- After the Rapture, believers will be judged at the judgment seat of Christ (2 Corinthians 5:10). The result of this judgment determines believers’ rewards in heaven. But after the Second Coming, unbelievers will be judged at the Great White Throne Judgment (Revelation 20:11-15). This is the final judgment of all unbelievers at the end of time.
- After the Rapture, there is no physical change in the earth. But after the Second Coming, part of the curse against the Earth is removed, and the planet will enjoy a partial renovation.
- After the Rapture, Satan runs rampant on the earth for seven years. But after the Second Coming, Satan is bound for one thousand years.
- The Rapture will occur instantaneously (“in the twinkling of an eye,” as 1 Corinthians 15:52 says. But the Second Coming will be the climax of a seven-year-long worldwide conflict involving millions of people.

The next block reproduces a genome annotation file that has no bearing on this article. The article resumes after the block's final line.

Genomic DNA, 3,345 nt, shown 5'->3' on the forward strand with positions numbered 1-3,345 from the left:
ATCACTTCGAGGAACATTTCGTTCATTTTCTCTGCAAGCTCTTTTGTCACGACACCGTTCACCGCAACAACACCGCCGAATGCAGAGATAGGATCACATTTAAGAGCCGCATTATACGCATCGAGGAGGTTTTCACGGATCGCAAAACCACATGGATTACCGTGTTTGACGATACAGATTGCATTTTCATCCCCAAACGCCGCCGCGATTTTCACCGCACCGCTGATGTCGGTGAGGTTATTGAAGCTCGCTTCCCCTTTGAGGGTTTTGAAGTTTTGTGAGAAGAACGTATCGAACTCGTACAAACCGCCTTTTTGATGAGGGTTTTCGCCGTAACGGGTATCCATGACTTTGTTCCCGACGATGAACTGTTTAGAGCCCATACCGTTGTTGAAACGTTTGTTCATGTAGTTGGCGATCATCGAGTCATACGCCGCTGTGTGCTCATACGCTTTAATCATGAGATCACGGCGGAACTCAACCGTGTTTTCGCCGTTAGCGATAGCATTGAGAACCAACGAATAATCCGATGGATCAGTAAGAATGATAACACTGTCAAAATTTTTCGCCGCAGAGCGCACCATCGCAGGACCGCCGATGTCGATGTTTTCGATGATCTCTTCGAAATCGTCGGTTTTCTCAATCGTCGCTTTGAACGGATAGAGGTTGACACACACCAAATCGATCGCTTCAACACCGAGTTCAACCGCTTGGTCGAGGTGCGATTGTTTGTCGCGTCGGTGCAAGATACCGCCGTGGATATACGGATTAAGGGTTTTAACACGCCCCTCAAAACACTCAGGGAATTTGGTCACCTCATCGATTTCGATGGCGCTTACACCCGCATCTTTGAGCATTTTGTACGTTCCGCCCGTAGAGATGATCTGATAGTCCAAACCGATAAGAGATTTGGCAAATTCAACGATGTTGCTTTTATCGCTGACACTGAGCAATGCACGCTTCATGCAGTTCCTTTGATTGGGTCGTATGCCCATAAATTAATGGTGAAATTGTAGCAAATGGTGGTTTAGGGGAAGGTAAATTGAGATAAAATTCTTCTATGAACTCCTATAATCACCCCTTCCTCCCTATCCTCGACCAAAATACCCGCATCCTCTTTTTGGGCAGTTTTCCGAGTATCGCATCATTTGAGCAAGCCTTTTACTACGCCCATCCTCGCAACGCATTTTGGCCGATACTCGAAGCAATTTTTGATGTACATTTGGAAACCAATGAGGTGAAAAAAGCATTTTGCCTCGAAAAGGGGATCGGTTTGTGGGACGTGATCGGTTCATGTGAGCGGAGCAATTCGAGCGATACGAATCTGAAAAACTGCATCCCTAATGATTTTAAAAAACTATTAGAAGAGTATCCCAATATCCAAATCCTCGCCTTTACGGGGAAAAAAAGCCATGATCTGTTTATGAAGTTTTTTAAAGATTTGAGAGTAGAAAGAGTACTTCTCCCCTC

- Finally, at the Rapture, only believers will see the Lord Jesus Christ. But at the Second Coming, unbelievers will “Look on [Him] whom they have pierced” (Zechariah 12:10) and “Every knee will bow of those who are in heaven and on earth and under the earth, and that every tongue will confess that Jesus Christ is Lord, to the glory of God the Father” (Philippians 2:10–11).
One day, Jesus is going to win, but let’s be honest: As we look at the world today, it doesn’t look like Jesus is winning, does it? We look around and see a world that’s filled with sadness, with disease, with broken relationships, and with death. What we feel and what we see is real, but it’s also temporary. The Bible says one day, Jesus is going to win. One day, Jesus is coming back again to reclaim and re-create that which has been lost.
Full Passage: Selected Scriptures